It is up to you – and the rest of the Irish people – to decide what kind of society we want. But legal experts have warned that our wishes could be simply overruled if the Lisbon Treaty is passed.
That's because attached to the Treaty of Lisbon is a Charter of Rights that it is legally binding on all member states including Ireland. Lisbon makes us all citizens of a new EU super-state and the Charter gives the EU Court the power to decide laws and social policies for all citizens - including the Irish people.
So, if Lisbon passes, the wishes of the Irish people can be overruled on important areas such as the right to life, marriage and adoption, raising children, the right to strike, euthanasia, and on other important issues.
That's how much power the Charter of Rights attached to the treaty gives to the EU Court of Justice. We'd all be EU citizens, in a new EU super-state, and the EU Court would have the right to decide if we should make abortion available, or if we should keep the right to trial by jury, or if we should introduce euthanasia etc.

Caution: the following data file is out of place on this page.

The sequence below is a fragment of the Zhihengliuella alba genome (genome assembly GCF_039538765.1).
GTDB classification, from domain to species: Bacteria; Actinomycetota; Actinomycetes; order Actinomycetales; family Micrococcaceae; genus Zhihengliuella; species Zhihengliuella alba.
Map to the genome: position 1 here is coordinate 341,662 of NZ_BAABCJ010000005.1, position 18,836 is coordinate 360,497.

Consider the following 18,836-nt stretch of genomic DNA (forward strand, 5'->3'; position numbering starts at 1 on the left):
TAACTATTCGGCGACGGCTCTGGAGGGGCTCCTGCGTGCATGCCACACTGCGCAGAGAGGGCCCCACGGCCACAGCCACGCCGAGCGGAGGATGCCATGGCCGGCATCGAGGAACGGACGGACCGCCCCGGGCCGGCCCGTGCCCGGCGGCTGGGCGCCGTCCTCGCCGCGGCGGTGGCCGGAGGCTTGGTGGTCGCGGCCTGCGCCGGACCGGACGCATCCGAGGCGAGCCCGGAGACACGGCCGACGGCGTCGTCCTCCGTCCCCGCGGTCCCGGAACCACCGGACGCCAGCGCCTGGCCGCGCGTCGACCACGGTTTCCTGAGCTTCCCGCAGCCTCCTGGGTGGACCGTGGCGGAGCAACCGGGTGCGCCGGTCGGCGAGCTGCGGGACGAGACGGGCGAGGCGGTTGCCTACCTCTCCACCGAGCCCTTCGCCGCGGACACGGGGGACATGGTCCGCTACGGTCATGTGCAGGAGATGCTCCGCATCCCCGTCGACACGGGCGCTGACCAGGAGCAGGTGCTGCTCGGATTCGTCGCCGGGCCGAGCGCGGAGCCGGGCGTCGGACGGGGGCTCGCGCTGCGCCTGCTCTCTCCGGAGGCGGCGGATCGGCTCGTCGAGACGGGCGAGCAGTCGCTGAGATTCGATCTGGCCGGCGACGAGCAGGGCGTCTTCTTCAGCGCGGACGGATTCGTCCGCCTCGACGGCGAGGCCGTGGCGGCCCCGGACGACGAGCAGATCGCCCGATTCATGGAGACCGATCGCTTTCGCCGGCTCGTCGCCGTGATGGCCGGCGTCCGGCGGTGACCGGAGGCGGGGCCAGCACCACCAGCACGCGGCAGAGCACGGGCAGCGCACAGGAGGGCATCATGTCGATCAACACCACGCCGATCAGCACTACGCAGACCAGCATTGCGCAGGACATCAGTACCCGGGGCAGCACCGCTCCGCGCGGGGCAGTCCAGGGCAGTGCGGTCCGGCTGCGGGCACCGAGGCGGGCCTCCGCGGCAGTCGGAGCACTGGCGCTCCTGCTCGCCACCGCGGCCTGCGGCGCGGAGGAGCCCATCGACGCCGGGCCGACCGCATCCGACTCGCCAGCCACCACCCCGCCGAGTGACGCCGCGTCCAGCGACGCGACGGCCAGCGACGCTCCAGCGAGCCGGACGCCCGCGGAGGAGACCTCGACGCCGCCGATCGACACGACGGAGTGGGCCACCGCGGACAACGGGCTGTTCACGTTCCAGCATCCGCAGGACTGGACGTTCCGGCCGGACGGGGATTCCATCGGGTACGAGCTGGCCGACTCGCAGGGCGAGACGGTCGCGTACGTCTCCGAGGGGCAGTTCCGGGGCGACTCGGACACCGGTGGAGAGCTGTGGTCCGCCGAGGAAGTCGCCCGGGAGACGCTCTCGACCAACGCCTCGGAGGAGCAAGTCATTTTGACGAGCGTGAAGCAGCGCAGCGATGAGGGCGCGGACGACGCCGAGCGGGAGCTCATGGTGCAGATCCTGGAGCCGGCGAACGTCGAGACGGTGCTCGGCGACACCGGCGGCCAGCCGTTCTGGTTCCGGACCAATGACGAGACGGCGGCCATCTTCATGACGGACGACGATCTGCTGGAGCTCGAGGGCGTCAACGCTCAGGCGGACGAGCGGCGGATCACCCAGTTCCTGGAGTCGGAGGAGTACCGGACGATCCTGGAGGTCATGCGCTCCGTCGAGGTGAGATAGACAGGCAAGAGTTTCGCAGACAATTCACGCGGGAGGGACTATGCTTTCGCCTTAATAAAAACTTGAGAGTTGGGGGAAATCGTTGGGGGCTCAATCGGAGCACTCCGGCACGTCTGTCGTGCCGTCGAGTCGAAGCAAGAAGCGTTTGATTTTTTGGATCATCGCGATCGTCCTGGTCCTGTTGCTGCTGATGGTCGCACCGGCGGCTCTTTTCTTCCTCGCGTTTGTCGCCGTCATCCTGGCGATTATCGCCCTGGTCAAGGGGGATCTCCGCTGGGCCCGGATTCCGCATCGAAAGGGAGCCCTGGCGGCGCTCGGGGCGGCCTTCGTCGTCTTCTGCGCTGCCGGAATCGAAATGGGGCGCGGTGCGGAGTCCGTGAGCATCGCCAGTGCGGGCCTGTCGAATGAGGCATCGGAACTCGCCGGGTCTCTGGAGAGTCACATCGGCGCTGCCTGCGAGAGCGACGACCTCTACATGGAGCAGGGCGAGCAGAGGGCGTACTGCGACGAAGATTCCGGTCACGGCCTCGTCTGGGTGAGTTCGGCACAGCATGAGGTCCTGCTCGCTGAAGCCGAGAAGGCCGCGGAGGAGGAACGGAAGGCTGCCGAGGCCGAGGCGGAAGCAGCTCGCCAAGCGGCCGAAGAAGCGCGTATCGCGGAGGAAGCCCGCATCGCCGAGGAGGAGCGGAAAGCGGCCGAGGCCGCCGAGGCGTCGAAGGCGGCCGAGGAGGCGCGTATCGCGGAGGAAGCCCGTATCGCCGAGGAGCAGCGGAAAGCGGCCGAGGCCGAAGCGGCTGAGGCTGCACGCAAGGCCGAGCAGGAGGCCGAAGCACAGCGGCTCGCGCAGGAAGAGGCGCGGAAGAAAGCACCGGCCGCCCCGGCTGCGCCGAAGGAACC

The Irish government has tried to re-assure Irish voters by saying they have obtained assurances from the EU in regard to abortion and other ethical issues. But those assurances are not legally binding since they are not part of EU law.
So the government then said they would get a protocol on abortion attached to a treaty in the future (maybe in 2011) which would be legally binding. But what they are not telling voters is that any such protocol would be open to challenge in the EU Court because of the immense power of the Charter of Rights. It would be up to the EU Court to decide whether the Charter can overrule our Constitution and any protocol on abortion. Since the EU Court has already found in the Grogan case that abortion is merely a service this bodes badly for Irish pro-life laws.
The fact is despite the so-called guarantees, the European Courts of Justice, not the Irish people, will have the right to decide our values.
We should decide our own laws : Vote NO to Lisbon